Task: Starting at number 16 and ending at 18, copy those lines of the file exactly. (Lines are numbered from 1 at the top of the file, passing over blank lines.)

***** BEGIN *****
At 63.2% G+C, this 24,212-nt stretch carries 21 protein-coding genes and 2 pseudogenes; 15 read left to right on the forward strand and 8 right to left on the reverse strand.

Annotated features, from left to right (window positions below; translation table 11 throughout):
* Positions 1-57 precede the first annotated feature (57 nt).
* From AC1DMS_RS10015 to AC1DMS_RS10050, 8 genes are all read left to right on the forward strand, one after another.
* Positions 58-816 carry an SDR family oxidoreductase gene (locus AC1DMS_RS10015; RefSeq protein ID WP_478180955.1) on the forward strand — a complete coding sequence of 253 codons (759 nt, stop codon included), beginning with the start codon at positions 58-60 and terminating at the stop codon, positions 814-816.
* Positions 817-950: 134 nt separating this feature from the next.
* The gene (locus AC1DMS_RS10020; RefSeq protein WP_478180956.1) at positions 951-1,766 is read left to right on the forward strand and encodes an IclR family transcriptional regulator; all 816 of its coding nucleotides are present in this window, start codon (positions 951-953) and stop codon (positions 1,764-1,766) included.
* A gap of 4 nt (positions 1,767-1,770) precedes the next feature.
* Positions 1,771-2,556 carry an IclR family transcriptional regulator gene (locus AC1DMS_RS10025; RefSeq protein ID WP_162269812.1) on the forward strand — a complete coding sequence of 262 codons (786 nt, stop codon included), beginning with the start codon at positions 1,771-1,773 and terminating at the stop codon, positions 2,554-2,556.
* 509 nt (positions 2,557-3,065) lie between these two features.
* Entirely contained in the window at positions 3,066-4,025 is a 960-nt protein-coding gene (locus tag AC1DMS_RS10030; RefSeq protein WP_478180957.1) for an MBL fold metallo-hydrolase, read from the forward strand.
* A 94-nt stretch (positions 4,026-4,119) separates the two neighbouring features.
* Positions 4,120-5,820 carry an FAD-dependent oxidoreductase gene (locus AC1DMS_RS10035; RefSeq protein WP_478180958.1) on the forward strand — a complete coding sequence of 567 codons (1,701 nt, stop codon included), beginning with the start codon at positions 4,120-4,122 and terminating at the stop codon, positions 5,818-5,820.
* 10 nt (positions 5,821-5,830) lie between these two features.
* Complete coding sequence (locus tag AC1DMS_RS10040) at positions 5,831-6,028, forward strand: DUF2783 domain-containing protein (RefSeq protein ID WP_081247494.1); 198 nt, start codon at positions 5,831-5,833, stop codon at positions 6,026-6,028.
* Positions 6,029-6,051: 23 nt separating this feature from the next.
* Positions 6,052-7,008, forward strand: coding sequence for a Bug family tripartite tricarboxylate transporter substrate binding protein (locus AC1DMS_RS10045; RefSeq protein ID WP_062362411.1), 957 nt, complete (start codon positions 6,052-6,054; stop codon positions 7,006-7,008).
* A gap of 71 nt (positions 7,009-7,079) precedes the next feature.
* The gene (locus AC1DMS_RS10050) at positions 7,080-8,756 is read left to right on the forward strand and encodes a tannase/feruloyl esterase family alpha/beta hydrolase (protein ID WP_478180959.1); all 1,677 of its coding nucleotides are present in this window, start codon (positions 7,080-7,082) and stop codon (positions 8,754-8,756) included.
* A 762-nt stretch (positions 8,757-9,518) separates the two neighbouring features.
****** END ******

* Positions 6,029-6,051: 23 nt separating this feature from the next.
* Positions 6,052-7,008, forward strand: coding sequence for a Bug family tripartite tricarboxylate transporter substrate binding protein (locus AC1DMS_RS10045; RefSeq protein ID WP_062362411.1), 957 nt, complete (start codon positions 6,052-6,054; stop codon positions 7,006-7,008).
* A gap of 71 nt (positions 7,009-7,079) precedes the next feature.